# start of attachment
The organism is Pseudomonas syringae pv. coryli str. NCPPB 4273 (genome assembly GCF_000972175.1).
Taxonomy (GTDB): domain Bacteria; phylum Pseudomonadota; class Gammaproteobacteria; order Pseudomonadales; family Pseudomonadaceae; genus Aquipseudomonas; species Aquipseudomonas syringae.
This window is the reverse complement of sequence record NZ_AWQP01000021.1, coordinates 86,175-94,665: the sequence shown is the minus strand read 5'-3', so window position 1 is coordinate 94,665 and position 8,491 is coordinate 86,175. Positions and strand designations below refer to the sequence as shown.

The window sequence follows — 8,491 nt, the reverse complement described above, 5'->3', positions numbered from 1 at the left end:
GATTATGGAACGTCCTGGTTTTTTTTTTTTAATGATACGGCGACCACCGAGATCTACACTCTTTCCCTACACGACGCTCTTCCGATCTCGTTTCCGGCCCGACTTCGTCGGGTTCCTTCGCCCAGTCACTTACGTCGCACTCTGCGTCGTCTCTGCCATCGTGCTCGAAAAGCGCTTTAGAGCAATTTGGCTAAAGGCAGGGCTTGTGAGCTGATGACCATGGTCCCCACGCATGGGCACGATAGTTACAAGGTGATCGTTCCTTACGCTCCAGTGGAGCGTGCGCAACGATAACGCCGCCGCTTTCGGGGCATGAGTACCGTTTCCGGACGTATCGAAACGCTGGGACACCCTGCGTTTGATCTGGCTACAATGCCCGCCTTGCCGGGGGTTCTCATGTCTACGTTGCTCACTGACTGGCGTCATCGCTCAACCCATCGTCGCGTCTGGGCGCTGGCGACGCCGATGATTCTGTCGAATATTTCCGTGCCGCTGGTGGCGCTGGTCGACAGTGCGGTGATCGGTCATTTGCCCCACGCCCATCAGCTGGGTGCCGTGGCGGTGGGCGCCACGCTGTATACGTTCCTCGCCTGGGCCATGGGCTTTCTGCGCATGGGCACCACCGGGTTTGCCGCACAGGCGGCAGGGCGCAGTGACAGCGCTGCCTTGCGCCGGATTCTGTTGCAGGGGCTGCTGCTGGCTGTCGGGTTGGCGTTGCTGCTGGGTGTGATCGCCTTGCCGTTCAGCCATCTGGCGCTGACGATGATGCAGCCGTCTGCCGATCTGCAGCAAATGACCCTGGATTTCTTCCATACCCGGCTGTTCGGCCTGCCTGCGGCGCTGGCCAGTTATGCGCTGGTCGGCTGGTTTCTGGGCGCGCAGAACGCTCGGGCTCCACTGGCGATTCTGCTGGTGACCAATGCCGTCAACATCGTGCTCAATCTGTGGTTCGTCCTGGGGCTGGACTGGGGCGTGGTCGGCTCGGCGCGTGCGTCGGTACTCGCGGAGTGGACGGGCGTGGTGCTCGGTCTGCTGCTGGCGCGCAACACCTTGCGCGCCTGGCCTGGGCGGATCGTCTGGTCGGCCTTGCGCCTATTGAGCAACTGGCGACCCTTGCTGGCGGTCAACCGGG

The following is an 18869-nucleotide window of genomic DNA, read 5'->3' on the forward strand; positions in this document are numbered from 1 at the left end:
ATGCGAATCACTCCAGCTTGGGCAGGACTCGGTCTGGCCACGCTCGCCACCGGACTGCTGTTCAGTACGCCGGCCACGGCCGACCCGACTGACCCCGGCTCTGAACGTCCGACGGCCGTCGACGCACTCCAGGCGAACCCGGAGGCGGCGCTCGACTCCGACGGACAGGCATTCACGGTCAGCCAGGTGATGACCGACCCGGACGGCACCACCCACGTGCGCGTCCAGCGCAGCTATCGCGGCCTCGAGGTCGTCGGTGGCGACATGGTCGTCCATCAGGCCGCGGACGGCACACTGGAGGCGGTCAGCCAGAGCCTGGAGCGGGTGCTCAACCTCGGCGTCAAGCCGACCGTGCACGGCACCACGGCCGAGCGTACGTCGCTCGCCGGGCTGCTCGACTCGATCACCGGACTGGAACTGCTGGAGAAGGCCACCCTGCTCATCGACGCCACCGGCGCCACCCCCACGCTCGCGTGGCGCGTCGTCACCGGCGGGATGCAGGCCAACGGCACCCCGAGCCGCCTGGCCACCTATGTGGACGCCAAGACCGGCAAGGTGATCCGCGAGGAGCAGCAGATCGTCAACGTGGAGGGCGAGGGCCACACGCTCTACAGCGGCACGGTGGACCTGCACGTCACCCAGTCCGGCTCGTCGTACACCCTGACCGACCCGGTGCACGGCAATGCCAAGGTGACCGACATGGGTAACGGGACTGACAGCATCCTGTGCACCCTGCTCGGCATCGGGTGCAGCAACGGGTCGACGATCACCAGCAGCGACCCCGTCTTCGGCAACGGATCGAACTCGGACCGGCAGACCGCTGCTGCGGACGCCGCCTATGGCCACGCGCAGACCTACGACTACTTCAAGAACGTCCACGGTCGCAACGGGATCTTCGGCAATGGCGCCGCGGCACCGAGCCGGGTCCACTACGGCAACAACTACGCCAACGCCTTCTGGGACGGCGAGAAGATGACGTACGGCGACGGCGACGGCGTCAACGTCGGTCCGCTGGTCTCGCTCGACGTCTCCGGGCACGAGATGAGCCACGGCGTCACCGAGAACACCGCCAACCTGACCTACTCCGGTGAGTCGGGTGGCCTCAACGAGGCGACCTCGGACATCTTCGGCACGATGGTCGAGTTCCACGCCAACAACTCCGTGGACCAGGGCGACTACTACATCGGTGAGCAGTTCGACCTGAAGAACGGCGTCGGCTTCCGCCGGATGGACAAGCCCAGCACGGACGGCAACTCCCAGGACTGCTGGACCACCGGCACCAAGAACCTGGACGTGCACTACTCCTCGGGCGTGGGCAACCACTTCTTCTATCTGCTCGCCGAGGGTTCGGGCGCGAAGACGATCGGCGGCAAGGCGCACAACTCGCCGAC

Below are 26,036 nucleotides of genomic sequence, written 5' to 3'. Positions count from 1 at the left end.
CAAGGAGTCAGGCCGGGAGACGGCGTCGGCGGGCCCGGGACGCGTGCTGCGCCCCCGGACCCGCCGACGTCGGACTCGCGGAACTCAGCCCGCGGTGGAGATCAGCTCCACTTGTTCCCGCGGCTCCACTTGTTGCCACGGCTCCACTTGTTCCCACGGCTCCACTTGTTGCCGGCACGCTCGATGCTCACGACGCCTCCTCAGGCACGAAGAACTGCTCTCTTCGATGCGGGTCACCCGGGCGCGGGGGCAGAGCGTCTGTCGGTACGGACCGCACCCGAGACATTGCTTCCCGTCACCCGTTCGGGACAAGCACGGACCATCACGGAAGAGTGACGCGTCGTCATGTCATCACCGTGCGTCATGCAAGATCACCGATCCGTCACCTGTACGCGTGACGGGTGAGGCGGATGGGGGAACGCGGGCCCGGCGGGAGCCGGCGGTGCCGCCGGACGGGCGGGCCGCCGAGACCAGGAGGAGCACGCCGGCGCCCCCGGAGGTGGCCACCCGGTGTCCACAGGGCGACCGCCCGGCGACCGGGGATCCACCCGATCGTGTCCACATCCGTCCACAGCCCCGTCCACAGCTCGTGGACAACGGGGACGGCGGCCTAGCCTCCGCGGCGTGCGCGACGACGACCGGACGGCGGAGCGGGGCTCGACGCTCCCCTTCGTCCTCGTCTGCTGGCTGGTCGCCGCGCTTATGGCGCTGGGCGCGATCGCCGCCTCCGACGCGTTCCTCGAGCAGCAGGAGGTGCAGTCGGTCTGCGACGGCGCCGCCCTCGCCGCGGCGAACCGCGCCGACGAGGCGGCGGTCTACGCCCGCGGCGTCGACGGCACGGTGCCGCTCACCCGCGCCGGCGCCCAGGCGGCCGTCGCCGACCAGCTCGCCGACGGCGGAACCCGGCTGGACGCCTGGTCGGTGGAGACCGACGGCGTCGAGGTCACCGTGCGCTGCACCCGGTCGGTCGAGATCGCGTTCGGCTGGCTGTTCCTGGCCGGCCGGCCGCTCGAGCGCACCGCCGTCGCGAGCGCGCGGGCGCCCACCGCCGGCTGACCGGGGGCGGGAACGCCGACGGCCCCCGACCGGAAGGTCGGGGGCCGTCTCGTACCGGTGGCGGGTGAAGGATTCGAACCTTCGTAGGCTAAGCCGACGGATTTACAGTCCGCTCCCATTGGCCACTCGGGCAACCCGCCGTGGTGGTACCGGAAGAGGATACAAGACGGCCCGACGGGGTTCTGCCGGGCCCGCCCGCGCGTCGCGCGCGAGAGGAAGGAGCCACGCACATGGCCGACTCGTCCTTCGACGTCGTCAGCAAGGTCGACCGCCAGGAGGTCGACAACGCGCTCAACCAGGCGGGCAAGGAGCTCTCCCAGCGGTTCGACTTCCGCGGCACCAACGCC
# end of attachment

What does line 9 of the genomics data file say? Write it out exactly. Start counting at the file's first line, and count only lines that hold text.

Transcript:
CAAGGAGTCAGGCCGGGAGACGGCGTCGGCGGGCCCGGGACGCGTGCTGCGCCCCCGGACCCGCCGACGTCGGACTCGCGGAACTCAGCCCGCGGTGGAGATCAGCTCCACTTGTTCCCGCGGCTCCACTTGTTGCCACGGCTCCACTTGTTCCCACGGCTCCACTTGTTGCCGGCACGCTCGATGCTCACGACGCCTCCTCAGGCACGAAGAACTGCTCTCTTCGATGCGGGTCACCCGGGCGCGGGGGCAGAGCGTCTGTCGGTACGGACCGCACCCGAGACATTGCTTCCCGTCACCCGTTCGGGACAAGCACGGACCATCACGGAAGAGTGACGCGTCGTCATGTCATCACCGTGCGTCATGCAAGATCACCGATCCGTCACCTGTACGCGTGACGGGTGAGGCGGATGGGGGAACGCGGGCCCGGCGGGAGCCGGCGGTGCCGCCGGACGGGCGGGCCGCCGAGACCAGGAGGAGCACGCCGGCGCCCCCGGAGGTGGCCACCCGGTGTCCACAGGGCGACCGCCCGGCGACCGGGGATCCACCCGATCGTGTCCACATCCGTCCACAGCCCCGTCCACAGCTCGTGGACAACGGGGACGGCGGCCTAGCCTCCGCGGCGTGCGCGACGACGACCGGACGGCGGAGCGGGGCTCGACGCTCCCCTTCGTCCTCGTCTGCTGGCTGGTCGCCGCGCTTATGGCGCTGGGCGCGATCGCCGCCTCCGACGCGTTCCTCGAGCAGCAGGAGGTGCAGTCGGTCTGCGACGGCGCCGCCCTCGCCGCGGCGAACCGCGCCGACGAGGCGGCGGTCTACGCCCGCGGCGTCGACGGCACGGTGCCGCTCACCCGCGCCGGCGCCCAGGCGGCCGTCGCCGACCAGCTCGCCGACGGCGGAACCCGGCTGGACGCCTGGTCGGTGGAGACCGACGGCGTCGAGGTCACCGTGCGCTGCACCCGGTCGGTCGAGATCGCGTTCGGCTGGCTGTTCCTGGCCGGCCGGCCGCTCGAGCGCACCGCCGTCGCGAGCGCGCGGGCGCCCACCGCCGGCTGACCGGGGGCGGGAACGCCGACGGCCCCCGACCGGAAGGTCGGGGGCCGTCTCGTACCGGTGGCGGGTGAAGGATTCGAACCTTCGTAGGCTAAGCCGACGGATTTACAGTCCGCTCCCATTGGCCACTCGGGCAACCCGCCGTGGTGGTACCGGAAGAGGATACAAGACGGCCCGACGGGGTTCTGCCGGGCCCGCCCGCGCGTCGCGCGCGAGAGGAAGGAGCCACGCACATGGCCGACTCGTCCTTCGACGTCGTCAGCAAGGTCGACCGCCAGGAGGTCGACAACGCGCTCAACCAGGCGGGCAAGGAGCTCTCCCAGCGGTTCGACTTCCGCGGCACCAACGCC